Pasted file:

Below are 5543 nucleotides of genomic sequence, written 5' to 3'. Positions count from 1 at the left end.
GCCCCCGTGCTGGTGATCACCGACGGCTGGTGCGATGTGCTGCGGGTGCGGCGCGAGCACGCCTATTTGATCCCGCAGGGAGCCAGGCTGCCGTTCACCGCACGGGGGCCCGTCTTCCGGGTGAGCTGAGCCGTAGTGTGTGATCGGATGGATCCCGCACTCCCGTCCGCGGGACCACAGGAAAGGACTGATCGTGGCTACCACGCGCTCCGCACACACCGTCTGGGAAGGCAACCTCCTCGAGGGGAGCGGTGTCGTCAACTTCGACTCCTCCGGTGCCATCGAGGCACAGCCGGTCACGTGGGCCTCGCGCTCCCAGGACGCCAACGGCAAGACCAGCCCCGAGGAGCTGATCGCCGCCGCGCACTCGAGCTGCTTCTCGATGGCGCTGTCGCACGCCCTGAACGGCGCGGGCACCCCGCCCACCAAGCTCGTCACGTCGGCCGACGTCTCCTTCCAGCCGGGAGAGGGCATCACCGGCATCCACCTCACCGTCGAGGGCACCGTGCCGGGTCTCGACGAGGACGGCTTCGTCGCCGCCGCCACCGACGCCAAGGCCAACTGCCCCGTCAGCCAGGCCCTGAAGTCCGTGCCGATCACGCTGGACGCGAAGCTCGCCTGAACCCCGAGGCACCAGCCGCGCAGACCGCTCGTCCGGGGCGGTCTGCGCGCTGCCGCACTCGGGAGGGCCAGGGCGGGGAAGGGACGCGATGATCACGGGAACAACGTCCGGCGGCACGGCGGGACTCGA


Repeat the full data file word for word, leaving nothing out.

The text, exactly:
Below are 5543 nucleotides of genomic sequence, written 5' to 3'. Positions count from 1 at the left end.
GCCCCCGTGCTGGTGATCACCGACGGCTGGTGCGATGTGCTGCGGGTGCGGCGCGAGCACGCCTATTTGATCCCGCAGGGAGCCAGGCTGCCGTTCACCGCACGGGGGCCCGTCTTCCGGGTGAGCTGAGCCGTAGTGTGTGATCGGATGGATCCCGCACTCCCGTCCGCGGGACCACAGGAAAGGACTGATCGTGGCTACCACGCGCTCCGCACACACCGTCTGGGAAGGCAACCTCCTCGAGGGGAGCGGTGTCGTCAACTTCGACTCCTCCGGTGCCATCGAGGCACAGCCGGTCACGTGGGCCTCGCGCTCCCAGGACGCCAACGGCAAGACCAGCCCCGAGGAGCTGATCGCCGCCGCGCACTCGAGCTGCTTCTCGATGGCGCTGTCGCACGCCCTGAACGGCGCGGGCACCCCGCCCACCAAGCTCGTCACGTCGGCCGACGTCTCCTTCCAGCCGGGAGAGGGCATCACCGGCATCCACCTCACCGTCGAGGGCACCGTGCCGGGTCTCGACGAGGACGGCTTCGTCGCCGCCGCCACCGACGCCAAGGCCAACTGCCCCGTCAGCCAGGCCCTGAAGTCCGTGCCGATCACGCTGGACGCGAAGCTCGCCTGAACCCCGAGGCACCAGCCGCGCAGACCGCTCGTCCGGGGCGGTCTGCGCGCTGCCGCACTCGGGAGGGCCAGGGCGGGGAAGGGACGCGATGATCACGGGAACAACGTCCGGCGGCACGGCGGGACTCGA